Even if the information can lawfully be shared, the location of information in the cloud impacts the privacy obligations of those who process or store the information. Information stored in the cloud actually resides on a physical machine owned by a particular company or person located in a specific country. Therefore, that data is subject to the laws of the country or state where the physical machine is located. If a cloud provider moves the user’s information from one jurisdiction another, the provider’s obligations for protection of the data could change. Further, data can be stored in multiple locations in the cloud. The places of business of the cloud provider, the location of the computer on which the information is stored, the location of the communication device that transmits the information between users and providers, and the location of the user are possible other locations where privacy obligations could be imposed on the cloud provider or user. Consequently, the data could be subject to multiple, differing privacy laws, which makes it difficult to accurately evaluate the confidentiality and privacy protections afforded data stored in the cloud.
Implications for legal practices. As discussed above, remote data storage may have adverse consequences for the legal protections of information. Information stored with a cloud computing service could be more susceptible to warrantless searches or seizures by government agencies or to access by private litigants. When information is legally privileged, the disclosure of that information with a cloud provider might be construed as a waiver of the attorney-client privilege. Whether the storage of a privileged communication or document with a cloud provider actually affects the privilege may depend in part on the terms under which the service is offered. If the cloud provider that stores the data disclaims the right to view or monitor the stored data, the argument for privilege may be stronger. However, if the cloud provider has the right to read, re-disclose, or transfer information entrusted to it, the argument for privilege would be weak.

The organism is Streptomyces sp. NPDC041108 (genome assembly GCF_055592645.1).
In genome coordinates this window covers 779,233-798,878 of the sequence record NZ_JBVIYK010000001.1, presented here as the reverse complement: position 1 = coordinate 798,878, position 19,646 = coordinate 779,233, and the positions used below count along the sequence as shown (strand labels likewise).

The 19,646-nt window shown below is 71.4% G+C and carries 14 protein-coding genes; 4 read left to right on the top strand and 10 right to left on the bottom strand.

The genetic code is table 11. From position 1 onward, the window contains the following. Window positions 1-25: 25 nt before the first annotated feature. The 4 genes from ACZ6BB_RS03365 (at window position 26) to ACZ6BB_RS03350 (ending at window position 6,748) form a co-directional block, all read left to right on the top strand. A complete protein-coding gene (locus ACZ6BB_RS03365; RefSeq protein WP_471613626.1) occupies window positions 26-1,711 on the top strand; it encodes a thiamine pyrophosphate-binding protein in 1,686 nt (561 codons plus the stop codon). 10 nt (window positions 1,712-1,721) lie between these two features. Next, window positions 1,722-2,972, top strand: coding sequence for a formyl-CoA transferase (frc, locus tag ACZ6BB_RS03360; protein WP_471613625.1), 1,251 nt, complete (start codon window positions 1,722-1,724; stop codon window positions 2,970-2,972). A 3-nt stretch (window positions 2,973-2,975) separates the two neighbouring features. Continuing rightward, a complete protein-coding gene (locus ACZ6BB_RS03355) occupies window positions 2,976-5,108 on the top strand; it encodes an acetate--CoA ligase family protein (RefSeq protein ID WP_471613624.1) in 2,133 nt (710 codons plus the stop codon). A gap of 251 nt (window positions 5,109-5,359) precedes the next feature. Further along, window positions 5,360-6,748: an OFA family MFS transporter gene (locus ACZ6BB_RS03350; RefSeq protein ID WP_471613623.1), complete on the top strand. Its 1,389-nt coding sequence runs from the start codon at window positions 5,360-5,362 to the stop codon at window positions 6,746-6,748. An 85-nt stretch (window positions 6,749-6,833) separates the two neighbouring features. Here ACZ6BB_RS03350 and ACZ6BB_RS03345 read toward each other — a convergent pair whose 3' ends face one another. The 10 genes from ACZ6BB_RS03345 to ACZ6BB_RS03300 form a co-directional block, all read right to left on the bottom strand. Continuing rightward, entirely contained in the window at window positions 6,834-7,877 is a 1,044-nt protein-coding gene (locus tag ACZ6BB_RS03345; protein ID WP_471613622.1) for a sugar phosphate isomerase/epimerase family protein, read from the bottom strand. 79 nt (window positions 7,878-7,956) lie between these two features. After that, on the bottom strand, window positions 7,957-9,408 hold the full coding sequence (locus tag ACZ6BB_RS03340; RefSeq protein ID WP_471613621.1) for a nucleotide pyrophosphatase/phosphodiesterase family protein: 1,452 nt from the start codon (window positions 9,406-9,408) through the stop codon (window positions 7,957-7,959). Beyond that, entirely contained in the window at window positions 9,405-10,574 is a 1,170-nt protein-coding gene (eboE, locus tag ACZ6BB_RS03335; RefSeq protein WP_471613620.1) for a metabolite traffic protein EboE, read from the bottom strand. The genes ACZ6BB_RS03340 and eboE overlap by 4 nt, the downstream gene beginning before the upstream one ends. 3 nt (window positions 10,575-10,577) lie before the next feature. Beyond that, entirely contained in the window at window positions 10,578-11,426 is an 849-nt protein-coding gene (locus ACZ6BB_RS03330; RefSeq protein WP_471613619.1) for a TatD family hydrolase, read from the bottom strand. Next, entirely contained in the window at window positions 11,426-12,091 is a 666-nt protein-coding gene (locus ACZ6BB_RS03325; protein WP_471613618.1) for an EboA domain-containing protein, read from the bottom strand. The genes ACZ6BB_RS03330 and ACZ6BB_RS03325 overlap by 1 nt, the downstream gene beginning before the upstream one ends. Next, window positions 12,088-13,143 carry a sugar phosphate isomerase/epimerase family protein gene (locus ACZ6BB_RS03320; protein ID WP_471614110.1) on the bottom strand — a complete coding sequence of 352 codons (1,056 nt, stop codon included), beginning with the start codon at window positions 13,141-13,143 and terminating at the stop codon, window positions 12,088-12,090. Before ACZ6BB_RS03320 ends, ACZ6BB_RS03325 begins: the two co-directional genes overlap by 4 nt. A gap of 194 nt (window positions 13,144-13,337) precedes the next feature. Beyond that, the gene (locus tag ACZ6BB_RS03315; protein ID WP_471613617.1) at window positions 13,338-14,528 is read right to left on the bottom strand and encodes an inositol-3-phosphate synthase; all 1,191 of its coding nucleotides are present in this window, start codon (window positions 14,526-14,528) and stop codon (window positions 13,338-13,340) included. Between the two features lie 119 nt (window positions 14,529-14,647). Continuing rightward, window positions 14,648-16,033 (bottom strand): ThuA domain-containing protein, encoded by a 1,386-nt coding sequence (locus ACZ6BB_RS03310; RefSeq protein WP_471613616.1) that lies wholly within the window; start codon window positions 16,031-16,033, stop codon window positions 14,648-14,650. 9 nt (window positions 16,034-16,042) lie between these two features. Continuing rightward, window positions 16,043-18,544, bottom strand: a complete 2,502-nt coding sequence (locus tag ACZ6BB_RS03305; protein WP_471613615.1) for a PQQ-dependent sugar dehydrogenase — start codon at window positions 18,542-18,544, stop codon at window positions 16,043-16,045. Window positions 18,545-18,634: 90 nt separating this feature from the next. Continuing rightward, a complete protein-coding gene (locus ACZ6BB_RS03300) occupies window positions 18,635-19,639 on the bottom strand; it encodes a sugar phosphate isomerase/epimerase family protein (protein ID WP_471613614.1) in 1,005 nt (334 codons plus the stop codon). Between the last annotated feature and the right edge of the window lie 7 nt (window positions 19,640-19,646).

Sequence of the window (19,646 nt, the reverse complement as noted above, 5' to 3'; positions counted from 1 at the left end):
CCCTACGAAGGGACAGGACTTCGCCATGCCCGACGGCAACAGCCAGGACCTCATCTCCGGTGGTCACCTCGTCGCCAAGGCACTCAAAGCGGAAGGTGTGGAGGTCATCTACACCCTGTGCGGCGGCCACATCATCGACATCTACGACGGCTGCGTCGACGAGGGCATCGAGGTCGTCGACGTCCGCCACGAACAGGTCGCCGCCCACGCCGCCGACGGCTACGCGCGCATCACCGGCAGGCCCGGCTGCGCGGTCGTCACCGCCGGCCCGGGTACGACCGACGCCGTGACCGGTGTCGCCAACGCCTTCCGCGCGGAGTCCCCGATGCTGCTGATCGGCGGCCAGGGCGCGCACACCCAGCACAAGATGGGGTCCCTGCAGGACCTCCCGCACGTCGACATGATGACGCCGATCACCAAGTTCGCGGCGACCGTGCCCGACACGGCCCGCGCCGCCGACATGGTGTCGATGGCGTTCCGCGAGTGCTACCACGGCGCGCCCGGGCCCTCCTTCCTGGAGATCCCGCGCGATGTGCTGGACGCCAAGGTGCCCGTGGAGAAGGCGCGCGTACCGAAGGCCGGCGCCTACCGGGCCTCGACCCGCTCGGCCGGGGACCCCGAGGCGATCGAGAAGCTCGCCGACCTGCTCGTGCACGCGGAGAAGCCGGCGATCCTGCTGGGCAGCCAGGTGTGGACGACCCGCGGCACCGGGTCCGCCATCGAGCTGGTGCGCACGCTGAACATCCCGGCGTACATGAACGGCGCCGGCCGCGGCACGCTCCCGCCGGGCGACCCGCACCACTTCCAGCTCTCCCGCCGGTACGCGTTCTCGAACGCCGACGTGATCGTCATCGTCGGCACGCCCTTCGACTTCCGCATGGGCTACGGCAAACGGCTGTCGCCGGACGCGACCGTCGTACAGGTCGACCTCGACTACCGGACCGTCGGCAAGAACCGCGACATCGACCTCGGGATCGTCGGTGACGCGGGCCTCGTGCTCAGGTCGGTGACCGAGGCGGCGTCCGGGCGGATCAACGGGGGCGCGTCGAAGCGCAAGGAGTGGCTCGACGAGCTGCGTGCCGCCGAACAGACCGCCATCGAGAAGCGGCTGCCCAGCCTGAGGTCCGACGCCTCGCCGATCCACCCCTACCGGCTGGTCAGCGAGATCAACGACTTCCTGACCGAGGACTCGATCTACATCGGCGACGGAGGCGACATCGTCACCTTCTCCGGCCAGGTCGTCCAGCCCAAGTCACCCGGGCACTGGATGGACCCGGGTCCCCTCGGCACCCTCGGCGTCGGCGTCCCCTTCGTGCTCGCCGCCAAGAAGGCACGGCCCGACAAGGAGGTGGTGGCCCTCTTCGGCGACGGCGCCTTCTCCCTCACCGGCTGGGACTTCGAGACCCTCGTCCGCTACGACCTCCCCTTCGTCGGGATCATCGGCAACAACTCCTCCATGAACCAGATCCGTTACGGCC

In addition, a lawyer, who has a specific fiduciary or professional obligation to a client, must consider his or her ethical obligations. For example, the American Bar Association Model Rules of Professional Conduct establish a lawyer’s duty to protect the confidentiality of information relating to the representation of a client. Rule 1.6 allows a lawyer to make disclosures without the client’s consent that are implicitly authorized in order to carry out the representation, but it is arguable whether a lawyer’s use of a cloud provider would qualify under this standard. Again, the cloud provider’s terms of service might make a significant difference with respect to lawyer’s ability to uphold his or her professional obligations. If the provider can use or disclose the client records, then the disclosure of information would likely breach this professional obligation.
Technological advances have made it possible to gather personal information (and draw inferences from it) and transmit and maintain it electronically more easily than was possible when the privacy laws (both statutory and case law) were developed. Courts and legislatures face the challenge of determining how the law will recognize and protect our privacy rights, and attorneys will have to regularly monitor the developments in this area.